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PDA and Smart Phone – Business Security Impact

October 3rd, 2006

Last year a new breed of worms exploited Bluetooth and MMS to reach mobile wireless devices, commonly carried by business executives, racking up toll charges, destroying stored data and resetting infected devices. These well connected, poorly defended devices are fast becoming a lucrative attack target, putting business data and networks at risk.

We will investigate business options for securing mobile wireless endpoints like smart phones and PDA’s. Specifically, we’ll examine the security measures that can be used to lock down PDA’s and smart phones that are used for business.

Market researchers have been predicting explosive growth in mobile device adoption for years. And last year that growth did finally happen. In fact, global shipments of mobile devices, including PDA’s and smart phones grew 6.6% in Q1 2006 relative to Q1 2005, to 3.65 million units. Most analysts expect mobile device sales to grow even faster in 2007, a forecast that is prompted in part by expansion of high speed networks services, such as EV-DO.

Although many mobile devices are now being purchased by individuals, business use of PDA’s and smart phones is still expanding. According to a 2005 survey conducted by Nokia, nearly 1 in 4 executives now use PDA’s for business. In fact, the workforce that is most likely to carry these mobile devices are those that require ready access to business data, like corporate email, meeting schedules, contacts, or even instant messages. This growth results in more and more corporate data being placed at risk by these mostly unmanaged and unsecured mobile devices.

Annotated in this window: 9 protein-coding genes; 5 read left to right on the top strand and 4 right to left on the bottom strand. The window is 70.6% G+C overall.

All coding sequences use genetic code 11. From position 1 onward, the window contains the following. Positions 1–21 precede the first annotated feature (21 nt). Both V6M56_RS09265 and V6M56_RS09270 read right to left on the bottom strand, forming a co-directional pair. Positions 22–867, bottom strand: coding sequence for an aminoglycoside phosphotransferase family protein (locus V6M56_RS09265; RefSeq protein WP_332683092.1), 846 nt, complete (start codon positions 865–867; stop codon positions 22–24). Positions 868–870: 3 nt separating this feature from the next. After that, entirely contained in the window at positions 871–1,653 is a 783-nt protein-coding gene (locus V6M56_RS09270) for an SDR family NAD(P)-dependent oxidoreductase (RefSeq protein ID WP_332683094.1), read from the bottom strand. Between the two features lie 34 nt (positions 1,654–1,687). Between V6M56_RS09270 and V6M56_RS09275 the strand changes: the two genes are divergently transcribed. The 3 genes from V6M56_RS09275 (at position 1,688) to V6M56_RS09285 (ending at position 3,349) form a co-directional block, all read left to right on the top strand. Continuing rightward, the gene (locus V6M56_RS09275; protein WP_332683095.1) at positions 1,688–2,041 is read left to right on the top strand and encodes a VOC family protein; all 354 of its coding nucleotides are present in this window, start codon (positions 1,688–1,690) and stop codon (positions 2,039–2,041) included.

Mobile viruses and malware are increasing in frequency and impact, spurred by business adoption and use of targeted mobile devices. This exposes corporate data networks whenever these mobile devices connect wirelessly or through cradled synchronization to access corporate data.

Redefining the Network Perimeter

PDA’s and smart phones are increasingly tethered to company resources through a myriad of connectivity options: Serial/USB port desktop synchronization; Personal area networks (IrDA, Bluetooth); Wireless wide area phone networks (CDMA, GPRS, 1xRTT, EV-DO); Wireless local area networks (802.11, WiFi); Wireless metropolitan area networks (802.16, WiMax).

In the past, most PDA’s and smart phones were primarily used to connect to the public internet, to browse the web or to access a personal mailbox. However, as mobile workforces have grown and companies have opened private networks to permit Internet-based remote access for travelers and teleworkers, this access has become pretty common through VPN (Virtual Private Network) gateways, web portals and Internet based servers like Microsoft OWA (Outlook Web Access).

Furthermore, the advent of WiFi and Bluetooth, now common on most mobile devices, means that these PDA’s and smart phones can now be connected to access points, wireless printers and other nodes that are inside a company network. Finally with all the buzz about wireless, it can be easy to forget that those USB connections used to synchronize PDA’s and smart phones with desktops PC’s, actually connect to the corporate network perimeter.

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